Department of Commerce Export Violations

On April 18, 2008, the Department of Commerce’s Bureau of Industry and Security (“BIS”) entered into a settlement agreement with Engineering Dynamics, Inc. (“EDI”), of Kenner, La., under which EDI agreed to pay nearly $133,000. EDI was charged with conspiring to violate the Export Administration Regulations (“EAR”) and the Iranian Transactions Regulations, by exporting an engineering software program to Iran through its co-conspirators in Brazil, without obtaining the required U.S. government authorization. BIS alleged that the scheme, which constituted a single violation of the EAR, continued over roughly a 12-year period, from March 1995 through February 2007.

On April 30, 2008, BIS issued an Order affirming the findings of fact and conclusions of law in a Recommended Decision and Order (“RDO”) issued against Kabba & Amir Investments, Inc. d/b/a International Freight Forwarders (“IFF”), of Toronto. According to the RDO, IFF violated the EAR when it took constructive possession of a shipment of x-ray film processors and facilitated their attempted export to Cuba via Canada, without the required BIS export license. The Order, which became effective upon its May 7, 2008 publication in the Federal Register, assessed a number of penalties against IFF, including a $6,000 fine and a threeyear denial of export privileges. BIS stated that the Order could be waived in its entirety, provided IFF paid the penalty in full within 30 days of issuance and committed no further violation within the three-year suspension period.

On May 5, 2008, the U.S. District Court for the District of Arizona denied Mohammad Reza Alavi’s (“Alavi”) Motion to Dismiss Count 1 of the Superseding Indictment, charging him with violations of the International Emergency Economic Powers Act (“IEEPA”) and the Iranian Transactions Act. Alavi, an engineer from Iran, contested the indictment on the basis that his alleged software export to Iran was not prohibited from export and required no export license. The court denied his motion to dismiss determining that whether a specific item is on BIS’s Commerce Control List is a political question not subject to judicial review.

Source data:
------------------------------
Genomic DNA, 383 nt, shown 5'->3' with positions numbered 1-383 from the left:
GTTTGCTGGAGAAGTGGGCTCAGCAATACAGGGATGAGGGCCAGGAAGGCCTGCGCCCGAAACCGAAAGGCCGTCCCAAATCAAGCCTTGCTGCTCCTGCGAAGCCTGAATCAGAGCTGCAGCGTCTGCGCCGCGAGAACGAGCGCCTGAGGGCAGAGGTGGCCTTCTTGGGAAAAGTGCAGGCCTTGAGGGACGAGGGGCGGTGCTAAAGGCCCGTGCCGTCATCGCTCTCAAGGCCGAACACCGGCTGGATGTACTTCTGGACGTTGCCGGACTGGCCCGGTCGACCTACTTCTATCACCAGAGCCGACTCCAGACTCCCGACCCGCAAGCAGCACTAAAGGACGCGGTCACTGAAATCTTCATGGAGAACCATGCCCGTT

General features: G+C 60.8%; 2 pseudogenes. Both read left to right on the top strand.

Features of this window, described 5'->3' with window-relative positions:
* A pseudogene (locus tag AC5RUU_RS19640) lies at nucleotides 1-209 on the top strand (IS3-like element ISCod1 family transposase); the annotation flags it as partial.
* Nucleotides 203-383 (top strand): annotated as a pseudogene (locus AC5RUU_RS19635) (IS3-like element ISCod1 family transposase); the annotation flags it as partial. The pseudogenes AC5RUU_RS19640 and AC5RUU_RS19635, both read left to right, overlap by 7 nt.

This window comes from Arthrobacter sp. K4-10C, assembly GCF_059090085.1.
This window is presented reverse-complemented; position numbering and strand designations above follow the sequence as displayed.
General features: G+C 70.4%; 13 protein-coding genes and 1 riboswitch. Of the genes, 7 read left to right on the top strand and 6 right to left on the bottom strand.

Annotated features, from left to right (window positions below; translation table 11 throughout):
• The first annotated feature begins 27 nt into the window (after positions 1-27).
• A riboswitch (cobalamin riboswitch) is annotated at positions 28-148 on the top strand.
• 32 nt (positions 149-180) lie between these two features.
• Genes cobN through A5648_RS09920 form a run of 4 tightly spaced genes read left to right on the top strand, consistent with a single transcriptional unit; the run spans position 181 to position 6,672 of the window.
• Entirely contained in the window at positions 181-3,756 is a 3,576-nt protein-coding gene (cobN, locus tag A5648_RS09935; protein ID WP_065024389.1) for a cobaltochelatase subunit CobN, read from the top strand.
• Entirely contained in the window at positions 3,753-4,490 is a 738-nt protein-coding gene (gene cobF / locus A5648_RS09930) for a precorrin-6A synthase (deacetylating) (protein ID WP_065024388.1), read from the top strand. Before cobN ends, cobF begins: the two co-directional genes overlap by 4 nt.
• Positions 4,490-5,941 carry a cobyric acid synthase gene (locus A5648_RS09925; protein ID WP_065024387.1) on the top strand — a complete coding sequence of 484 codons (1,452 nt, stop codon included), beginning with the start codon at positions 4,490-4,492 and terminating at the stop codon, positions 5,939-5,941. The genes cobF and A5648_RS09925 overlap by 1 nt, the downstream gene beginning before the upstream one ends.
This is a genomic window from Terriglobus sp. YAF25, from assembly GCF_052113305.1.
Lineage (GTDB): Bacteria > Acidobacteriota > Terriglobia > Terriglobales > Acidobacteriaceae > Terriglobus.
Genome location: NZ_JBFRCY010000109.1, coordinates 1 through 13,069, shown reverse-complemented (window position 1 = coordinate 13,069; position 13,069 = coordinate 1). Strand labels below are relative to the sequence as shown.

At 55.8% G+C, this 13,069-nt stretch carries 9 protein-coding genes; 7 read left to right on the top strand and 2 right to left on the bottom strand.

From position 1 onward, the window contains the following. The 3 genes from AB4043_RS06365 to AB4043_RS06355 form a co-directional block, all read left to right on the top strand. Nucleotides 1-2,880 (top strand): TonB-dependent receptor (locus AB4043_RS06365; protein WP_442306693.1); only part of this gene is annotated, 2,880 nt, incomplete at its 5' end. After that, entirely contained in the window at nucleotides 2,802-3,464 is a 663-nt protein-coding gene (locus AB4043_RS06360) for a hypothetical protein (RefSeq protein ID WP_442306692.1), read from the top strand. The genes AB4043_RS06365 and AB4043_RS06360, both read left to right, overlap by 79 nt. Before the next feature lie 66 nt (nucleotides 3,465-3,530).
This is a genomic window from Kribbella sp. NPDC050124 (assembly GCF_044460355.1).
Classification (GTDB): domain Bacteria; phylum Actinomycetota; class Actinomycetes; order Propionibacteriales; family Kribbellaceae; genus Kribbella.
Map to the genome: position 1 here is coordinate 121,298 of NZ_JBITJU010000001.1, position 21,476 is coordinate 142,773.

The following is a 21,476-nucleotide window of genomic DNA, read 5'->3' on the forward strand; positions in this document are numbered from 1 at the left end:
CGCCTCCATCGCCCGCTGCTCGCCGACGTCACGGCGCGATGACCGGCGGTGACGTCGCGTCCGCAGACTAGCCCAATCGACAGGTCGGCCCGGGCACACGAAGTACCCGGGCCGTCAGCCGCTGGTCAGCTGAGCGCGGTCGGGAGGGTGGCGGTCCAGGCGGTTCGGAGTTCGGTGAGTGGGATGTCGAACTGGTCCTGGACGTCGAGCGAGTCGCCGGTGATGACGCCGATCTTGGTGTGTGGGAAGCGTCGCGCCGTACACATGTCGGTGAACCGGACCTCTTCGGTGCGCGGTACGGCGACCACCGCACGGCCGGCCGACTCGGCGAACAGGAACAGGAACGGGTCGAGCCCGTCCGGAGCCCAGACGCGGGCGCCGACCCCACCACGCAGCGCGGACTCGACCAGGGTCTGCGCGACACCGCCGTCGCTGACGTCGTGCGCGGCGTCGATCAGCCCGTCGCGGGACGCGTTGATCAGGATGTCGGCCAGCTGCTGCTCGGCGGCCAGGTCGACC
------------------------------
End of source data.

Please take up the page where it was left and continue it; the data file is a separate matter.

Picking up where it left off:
On May 19, 2008, BIS ordered that a 10-year denial of export privileges imposed in May 2007 against Winter Aircraft Products (“Winter Air”) be made applicable to Iberair Lines (a/k/a “Desarollos Ind. Iberair, SL” and “Desarollos Empresariales Iberair L”) and to Ana Belen Diaz (a/k/a/ “Ana Vazquez”) (collectively “the Respondents”). BIS found the Respondents were related to Winter Air by ownership, control, position of responsibility, affiliation, or other connection in the conduct of trade or business, thus making the imposition of the Order against the Respondents necessary to prevent its evasion.

On May 20, 2008, BIS entered into a settlement agreement with TFC Manufacturing, Inc. (“TFC”), of Lakewood, Calif., under which TFC agreed to pay $31,500. TFC was charged with violating the EAR by providing technology for the production of aircraft parts to an employee who was an Iranian national (a deemed export). According to the terms of the settlement, if TFC failed to pay the penalty in a timely manner, BIS could take further action to deny all of TFC’s export privileges for one year.

On May 27, 2008, Alavi was convicted of illegally accessing a U.S. computer to use software from a former employer, the largest nuclear plant in the United States. A sentencing hearing has not yet been set, but Alavi could be fined up to $250,000 and could face five years in prison. A second trial was scheduled for Aug. 1 to retry Alavi on the two remaining charges over which the jury deadlocked: one count of stealing protected software from the nuclear plant and one count of illegally exporting the software in violation of the trade embargo with Iran.

On June 5, 2008, BIS entered into an agreement with Andes Chemical Corporation (“Andes”) of Miami to settle charges that Andes committed a total of eight violations of the EAR at various times during 2003, 2004, 2006, and 2007. The charges stemmed from Andes’ voluntary self-disclosure that it exported sodium bifluoride to Jamaica on six occasions without the required license, and failed to file Shipper’s Export Declarations or Automated Export System records on two of those occasions. Under the agreement, Andes incurred a $60,000 penalty, and could face denial of its export privileges for a year if it failed to pay in a timely manner.